The Paris Climate Agreement (PA) states in its Art 4.1 the objective to reach a “global balance between anthropogenic emissions by sources and removals by sinks of greenhouse gases in the second half of this century”1 . Scientific studies synthetised in the 2018 IPCC Special Report on “Global Warming of 1.5°C”2 confirmed that the “well below 2°C” temperature goal defined in the PA requires achieving net-zero emissions of carbon dioxide between 2050 and 2070. This is the challenge posed by “carbon neutrality”. The introduction of such an explicit long-term emission objective is one of the most striking novelties of the PA. Five years later, is this vision turning into a reality? Has the carbon neutrality target delivered its expected benefits for ambition and action?
This blogpost is part of a series produced by IDDRI on the effects of the Paris Agreement, on the occasion of its 5th anniversary.
What does carbon neutrality mean?
The carbon neutrality objective is global in nature, and does not mean that all countries would need to reach it within their boundaries at the same date and with the same strategies. But, on the other hand, science argues that achieving this ambitious collective goal would be impossible if any major player was off track. Therefore, the global carbon neutrality objective translates into a requirement for each country (and major players of the political economy) to consider as a critical benchmark for the design of their domestic actions. It makes the definition of the scale of the challenge straightforward, imposing drastic reductions of GHG emissions from fossil fuels (coal, oil, natural gas), notably from the production and consumption of energy; and deploying options to extract carbon from the atmosphere through the maximisation of natural carbon sinks (notably reforestation and sustainable land-use) and possibly innovative technologies. This in turn requires rapid and far-reaching transitions in all key components of the economic system: energy, industry, infrastructure, transport and land-use.
This normative view of the transformations ahead changes the rules of the game, or at least, the domestic political discussions. The numerous domestic processes that have taken place over the last five years have eyewitnessed the politics of this assimilation, namely in the context of the development of evidence to inform long-term development planning, such as the so-called Long-Term Low Emissions Development Strategies, LT-LEDS. The carbon neutrality objective forces countries (and Non-State Actors, NSAs) to confront the scale of the challenge imposed by the long-term temperature goal and to seek to identify the consistent sequence of necessary systemic physical and socio-economic transformations. This codified vision is therefore a key instrument to help translate long-term ambition into short-term action, and to embed the multilateral conversation in domestic politics.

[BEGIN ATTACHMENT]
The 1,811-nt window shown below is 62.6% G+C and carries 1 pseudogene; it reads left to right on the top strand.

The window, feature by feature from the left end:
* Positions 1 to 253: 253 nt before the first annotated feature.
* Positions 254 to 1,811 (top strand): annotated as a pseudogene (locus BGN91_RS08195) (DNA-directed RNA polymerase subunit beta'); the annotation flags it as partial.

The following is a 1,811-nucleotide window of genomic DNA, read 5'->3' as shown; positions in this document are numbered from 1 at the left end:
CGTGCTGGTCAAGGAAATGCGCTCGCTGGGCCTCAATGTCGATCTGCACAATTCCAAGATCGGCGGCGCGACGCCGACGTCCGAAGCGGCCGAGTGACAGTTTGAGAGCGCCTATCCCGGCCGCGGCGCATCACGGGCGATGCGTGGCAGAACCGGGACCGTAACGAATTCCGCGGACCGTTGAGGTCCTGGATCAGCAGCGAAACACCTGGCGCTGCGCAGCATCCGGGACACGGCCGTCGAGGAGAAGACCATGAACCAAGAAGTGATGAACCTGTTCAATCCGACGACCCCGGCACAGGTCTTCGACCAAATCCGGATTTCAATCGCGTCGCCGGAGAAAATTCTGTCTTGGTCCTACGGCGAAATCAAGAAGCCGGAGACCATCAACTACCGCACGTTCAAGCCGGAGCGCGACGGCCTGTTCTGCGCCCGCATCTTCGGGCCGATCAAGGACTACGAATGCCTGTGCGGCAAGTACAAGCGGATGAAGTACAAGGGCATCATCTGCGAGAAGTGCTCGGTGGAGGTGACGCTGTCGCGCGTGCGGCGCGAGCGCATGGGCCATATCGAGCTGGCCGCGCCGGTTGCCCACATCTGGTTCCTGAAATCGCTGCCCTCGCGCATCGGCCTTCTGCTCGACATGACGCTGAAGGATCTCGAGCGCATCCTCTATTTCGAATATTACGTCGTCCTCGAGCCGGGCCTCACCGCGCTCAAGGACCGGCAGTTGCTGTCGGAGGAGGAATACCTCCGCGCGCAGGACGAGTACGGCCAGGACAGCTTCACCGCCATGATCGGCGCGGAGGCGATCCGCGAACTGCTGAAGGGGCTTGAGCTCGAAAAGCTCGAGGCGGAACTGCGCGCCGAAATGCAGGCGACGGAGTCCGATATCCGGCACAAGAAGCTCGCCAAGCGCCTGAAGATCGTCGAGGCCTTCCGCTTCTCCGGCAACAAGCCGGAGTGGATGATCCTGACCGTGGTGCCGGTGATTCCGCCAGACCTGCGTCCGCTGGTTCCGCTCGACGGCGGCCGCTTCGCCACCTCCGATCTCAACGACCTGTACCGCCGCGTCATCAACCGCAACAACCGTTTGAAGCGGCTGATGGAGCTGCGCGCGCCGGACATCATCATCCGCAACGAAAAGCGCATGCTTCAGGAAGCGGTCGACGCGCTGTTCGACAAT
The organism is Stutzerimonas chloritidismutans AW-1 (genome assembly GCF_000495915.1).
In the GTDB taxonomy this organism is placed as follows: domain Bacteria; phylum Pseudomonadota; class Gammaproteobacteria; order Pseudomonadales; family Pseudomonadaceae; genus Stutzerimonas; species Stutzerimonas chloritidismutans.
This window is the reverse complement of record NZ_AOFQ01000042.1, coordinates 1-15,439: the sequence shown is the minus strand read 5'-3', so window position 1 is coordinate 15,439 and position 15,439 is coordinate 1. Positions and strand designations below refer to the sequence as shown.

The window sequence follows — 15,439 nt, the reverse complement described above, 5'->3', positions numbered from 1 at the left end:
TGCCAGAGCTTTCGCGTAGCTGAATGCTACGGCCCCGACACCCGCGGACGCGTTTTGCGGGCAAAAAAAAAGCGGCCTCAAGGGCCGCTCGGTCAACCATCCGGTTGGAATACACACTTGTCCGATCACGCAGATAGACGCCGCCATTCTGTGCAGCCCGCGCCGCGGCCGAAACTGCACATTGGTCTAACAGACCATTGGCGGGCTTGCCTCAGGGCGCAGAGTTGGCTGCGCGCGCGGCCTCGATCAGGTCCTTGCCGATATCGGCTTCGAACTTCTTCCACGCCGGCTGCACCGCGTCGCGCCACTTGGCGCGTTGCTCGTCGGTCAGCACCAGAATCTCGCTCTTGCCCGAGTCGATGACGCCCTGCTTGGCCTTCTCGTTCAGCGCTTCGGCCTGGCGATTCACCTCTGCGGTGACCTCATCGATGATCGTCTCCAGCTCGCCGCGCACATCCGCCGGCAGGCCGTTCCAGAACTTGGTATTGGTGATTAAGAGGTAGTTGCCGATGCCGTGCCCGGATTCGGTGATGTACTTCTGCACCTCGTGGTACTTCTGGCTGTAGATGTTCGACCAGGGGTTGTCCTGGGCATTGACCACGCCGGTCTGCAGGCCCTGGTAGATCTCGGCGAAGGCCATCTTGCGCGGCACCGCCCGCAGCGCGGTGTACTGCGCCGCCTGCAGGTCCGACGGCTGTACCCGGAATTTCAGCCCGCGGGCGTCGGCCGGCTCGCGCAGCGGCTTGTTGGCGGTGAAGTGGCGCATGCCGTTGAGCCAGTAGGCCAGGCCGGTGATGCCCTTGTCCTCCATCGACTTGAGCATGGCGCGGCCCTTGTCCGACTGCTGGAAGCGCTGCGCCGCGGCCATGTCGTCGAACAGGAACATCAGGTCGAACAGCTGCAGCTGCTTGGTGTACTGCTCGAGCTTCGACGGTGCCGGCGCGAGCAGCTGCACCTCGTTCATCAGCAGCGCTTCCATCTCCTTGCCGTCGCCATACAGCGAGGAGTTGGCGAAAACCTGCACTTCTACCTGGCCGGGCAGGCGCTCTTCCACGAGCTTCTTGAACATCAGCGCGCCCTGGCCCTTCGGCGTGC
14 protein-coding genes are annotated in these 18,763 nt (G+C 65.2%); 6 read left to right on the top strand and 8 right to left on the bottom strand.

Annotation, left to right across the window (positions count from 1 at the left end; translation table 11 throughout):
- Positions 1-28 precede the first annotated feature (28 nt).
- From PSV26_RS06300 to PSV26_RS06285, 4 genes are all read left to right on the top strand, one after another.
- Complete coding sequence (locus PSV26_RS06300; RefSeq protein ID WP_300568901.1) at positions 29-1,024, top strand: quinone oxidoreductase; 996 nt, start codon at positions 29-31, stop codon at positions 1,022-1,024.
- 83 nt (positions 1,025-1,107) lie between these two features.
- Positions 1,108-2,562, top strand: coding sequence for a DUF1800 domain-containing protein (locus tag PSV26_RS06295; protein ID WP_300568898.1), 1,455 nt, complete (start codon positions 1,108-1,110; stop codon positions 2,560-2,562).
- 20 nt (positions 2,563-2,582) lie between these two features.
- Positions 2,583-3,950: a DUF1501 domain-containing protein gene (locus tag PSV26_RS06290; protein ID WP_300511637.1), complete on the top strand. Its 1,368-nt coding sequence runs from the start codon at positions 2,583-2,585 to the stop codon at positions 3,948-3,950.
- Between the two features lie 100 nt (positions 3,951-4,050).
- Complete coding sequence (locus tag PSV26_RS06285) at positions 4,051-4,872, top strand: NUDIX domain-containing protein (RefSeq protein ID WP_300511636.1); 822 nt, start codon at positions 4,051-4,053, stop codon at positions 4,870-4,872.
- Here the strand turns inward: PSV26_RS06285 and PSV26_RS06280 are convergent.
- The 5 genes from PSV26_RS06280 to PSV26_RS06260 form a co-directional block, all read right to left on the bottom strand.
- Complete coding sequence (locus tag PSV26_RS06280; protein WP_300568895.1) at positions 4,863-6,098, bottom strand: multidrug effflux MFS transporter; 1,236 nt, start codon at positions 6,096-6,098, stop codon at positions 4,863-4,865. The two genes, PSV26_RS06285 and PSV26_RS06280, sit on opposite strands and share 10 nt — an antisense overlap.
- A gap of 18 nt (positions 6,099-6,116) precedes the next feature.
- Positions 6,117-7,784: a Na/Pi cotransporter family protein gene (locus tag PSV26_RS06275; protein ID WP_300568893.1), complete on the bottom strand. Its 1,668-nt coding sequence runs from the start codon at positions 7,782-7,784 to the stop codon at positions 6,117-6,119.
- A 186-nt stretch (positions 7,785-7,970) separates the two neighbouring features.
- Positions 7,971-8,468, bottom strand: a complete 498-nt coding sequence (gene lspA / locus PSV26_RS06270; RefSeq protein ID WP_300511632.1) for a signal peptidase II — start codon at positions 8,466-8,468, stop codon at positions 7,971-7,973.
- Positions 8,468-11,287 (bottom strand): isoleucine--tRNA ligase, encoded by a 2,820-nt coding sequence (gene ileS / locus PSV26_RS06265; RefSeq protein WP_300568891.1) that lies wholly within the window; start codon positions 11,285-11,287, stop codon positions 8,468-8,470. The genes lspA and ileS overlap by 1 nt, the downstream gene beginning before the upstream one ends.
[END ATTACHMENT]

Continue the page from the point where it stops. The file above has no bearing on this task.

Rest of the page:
What has happened since COP21?
Five years after COP21 and the adoption of the PA, a rapid proliferation of carbon neutrality pledges across a range of stakeholders and sectors is observed. The Carbon Neutrality Coalition (CNC),3 gathering today 29 countries, 102 cities, 10 regions, 93 businesses and 12 investors, pioneered this process. As of November 2020, more than 110 countries4 have committed to a net-zero objective. These represent in total around half of the world's GDP and of global CO2 emissions, and include notably the totality of the G7 and a majority of the G20. Carbon neutrality has also become a reference for a growing number of NSAs. For example, 1,100 companies have adopted carbon neutrality goals and joined the UK COP26's Race to Zero Campaign5 alongside other NSA.
It is stunning to see how fast this concept of carbon neutrality, barely discussed beyond experts before 2015, is now mainstreamed and widely understood by leaders and society.
Most importantly, the three main GHG emitters (EU, China, USA) have now clearly established carbon neutrality as their horizon. The European Union has decided to become climate neutral by 2050 and has enshrined this goal as one of the key features of the European Green Deal, endorsed by both the Council and the Parliament. At this year’s virtual General Assembly to the UN, Chinese President Xi Jinping pledged that China would achieve ‘carbon neutrality before 2060’. Finally, the new American President-elect Joe Biden has announced during his campaign his intention to re-join the PA on Day One of his presidency and has set an unwavering commitment to carbon neutrality by 2050.
The political signal of a broader movement
The EU, US and China's carbon neutrality announcements are key for the achievement of the collective goal, even if only for the size of their emissions. But, more importantly, they illustrate the shift in the political process that setting a “carbon neutrality” target can help crystallise both domestically and internationally.